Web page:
Why respect for parties’ needs key to effective conflict resolution ― Don

AN Associate Professor of Theatre and Media Arts at the Federal University, Oye-Ekiti (FUOYE), Taofiq Nasir, has disclosed that in resolving conflict among warring parties, respect for all parties and their needs must be taken into great account.

Taofiq Nasir flanked by members of the Theatre and Motion Pictures Association of Nigeria (TAMPAN) at the retreat recently.

He charged all not to see conflict as a negative phenomenon, saying that conflict, which are not defined by “angry words, actions of opposition” alone, has the potential to lead to growth and aid management of men and resources.

“Some may view conflict as a negative situation which must be avoided at any costs. Others may see it as a phenomenon which necessitates management. Still, others may consider conflict as an exciting opportunity for personal growth and so try to use it to their best advantage.

“Wherever one may fall on this continuum of viewpoints concerning conflict, seldom would one expect to be in a continual state of conflict as the basis for employment.

“Organizational conflict is a state of discord caused by the actual or perceived opposition of needs, values and interests between formal authority and power and those individuals and groups affected,” he said.

He added that “conflict is good and necessary is suggested because conflict can stimulate innovative thinking when properly managed. Lacking conflicts, thought and action are performed because they are habitual. Conflicts allow an examination of necessity of these thoughts and actions.”

Speaking on the root causes, he noted that conflict is centered on the dividing line between good and evil (unselfishness and selfishness), adding that “when much attention is being given to the individual purpose without relating to the whole purpose, there is bound to be conflict and this is the genesis of selfishness.

“On the other hand, when the individual purpose relates with the whole purpose and vice versa, there will be perfect relationship and peace will reign – this is the fruit of unselfishness.”

Nasir defined functional or constructive conflict as the conflict that supports the goals of the group and improves its (group’s) performance, explaining that the argument is that if conflict leads to normal competition among groups and the groups work harder and produce more, it is advantageous to the group and the institution.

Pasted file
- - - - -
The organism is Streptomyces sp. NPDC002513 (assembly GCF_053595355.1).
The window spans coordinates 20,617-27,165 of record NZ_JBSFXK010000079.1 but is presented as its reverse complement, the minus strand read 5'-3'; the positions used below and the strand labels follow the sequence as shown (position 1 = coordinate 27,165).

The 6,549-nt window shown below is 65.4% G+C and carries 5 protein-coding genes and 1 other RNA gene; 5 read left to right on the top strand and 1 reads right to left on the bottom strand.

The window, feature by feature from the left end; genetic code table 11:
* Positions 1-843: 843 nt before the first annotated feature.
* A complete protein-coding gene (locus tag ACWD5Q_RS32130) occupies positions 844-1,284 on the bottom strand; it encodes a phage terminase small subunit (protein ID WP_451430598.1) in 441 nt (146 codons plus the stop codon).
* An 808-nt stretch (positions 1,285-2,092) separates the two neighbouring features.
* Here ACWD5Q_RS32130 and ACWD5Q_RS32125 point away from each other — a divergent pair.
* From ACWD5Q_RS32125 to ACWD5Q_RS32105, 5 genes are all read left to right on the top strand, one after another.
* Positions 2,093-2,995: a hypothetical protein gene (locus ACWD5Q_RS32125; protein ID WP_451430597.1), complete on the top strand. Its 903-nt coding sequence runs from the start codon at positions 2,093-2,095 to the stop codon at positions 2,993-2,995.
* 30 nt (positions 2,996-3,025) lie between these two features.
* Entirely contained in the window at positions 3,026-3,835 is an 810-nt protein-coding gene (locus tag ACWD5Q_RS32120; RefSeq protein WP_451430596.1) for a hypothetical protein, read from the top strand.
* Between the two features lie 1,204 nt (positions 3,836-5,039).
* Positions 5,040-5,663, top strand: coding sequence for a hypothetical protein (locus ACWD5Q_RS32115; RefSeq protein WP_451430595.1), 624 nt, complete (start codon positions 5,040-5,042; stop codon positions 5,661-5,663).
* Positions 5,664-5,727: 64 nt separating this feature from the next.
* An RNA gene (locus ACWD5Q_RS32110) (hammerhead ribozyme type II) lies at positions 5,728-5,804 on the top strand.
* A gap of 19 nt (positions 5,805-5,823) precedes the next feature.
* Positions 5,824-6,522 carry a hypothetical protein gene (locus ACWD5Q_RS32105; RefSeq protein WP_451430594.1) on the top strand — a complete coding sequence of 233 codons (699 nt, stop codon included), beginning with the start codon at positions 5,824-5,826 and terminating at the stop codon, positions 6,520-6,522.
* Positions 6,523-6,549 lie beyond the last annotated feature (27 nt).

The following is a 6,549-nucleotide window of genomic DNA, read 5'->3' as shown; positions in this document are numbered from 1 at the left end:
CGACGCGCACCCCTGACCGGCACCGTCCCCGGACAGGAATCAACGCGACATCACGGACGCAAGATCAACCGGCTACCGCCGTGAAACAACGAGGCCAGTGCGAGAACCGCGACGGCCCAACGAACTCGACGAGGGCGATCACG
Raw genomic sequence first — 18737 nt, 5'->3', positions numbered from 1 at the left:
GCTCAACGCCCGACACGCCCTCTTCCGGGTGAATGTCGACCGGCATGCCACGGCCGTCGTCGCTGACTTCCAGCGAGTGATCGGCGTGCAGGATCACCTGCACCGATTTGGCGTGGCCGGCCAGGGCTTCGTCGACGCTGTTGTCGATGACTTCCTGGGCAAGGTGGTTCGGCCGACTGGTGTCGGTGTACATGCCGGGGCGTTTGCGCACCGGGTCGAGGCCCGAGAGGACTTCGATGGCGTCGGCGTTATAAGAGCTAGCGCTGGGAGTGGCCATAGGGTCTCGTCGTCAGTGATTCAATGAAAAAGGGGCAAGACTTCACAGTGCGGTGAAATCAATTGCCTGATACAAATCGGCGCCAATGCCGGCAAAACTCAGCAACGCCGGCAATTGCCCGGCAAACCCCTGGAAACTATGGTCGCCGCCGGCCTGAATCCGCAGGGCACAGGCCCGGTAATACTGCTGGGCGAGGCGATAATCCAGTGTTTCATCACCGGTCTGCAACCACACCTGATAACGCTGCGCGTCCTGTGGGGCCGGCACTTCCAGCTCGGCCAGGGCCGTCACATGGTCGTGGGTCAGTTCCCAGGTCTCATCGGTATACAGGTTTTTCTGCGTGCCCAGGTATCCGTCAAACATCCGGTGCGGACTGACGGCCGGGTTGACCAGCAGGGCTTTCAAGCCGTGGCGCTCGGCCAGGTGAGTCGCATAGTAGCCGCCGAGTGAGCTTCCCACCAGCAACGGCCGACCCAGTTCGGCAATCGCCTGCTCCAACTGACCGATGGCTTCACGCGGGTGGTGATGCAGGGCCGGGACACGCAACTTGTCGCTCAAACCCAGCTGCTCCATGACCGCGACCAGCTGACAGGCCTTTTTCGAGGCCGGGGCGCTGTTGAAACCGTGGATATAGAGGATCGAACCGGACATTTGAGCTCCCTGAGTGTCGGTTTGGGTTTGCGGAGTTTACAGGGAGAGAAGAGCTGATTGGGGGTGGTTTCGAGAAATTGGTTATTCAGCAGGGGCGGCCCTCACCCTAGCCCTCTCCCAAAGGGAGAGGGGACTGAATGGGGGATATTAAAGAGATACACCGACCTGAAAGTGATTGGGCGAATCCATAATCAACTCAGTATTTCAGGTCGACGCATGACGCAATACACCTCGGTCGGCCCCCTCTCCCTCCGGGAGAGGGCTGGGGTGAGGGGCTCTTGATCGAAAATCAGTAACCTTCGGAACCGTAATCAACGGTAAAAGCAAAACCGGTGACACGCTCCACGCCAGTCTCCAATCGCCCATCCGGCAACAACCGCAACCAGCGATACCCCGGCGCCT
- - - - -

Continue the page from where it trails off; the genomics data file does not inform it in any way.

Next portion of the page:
On the other hand, he said dysfunctional or destructive conflict usually hinders organizational performance and leads to decreased productivity where competing individual interests override the overall interest of the business by withholding information from one another or sabotaging others’ work, either intentionally or through subtle, conflict motivated disinterest in team work.

He listed the effects of conflicts to include inattentiveness to other things, lack of interest in work, job dissatisfaction, work anxiety, estrangement or alienation from others and frustration

Nasir noted that the behaviour responses to conflict are excessive smoking, alcoholism, under eating or overeating, aggression towards others or work sabotage, decreased communication, resisting influence attempts, adding that the physiological responses, which are often ignored or unnoticed, are peptic ulcers, respiratory problems such as asthma, hypertension (headaches), coronary problems.

For conflict to be resolved, Nasir said conflicting parties must be removed from the state of conflict to a state of harmony through restoration while indemnity conditions must be considered and efforts should be made to reverse the process by which the original harmony was lost.

While disclosed that conflict resolution is based on moral and ethical values where one or both sides must uphold moral and ethical principles, he noted that values that must be conspired by all parties include respect for all, participation and empowerment, respect for diversity in views and perspective and justice.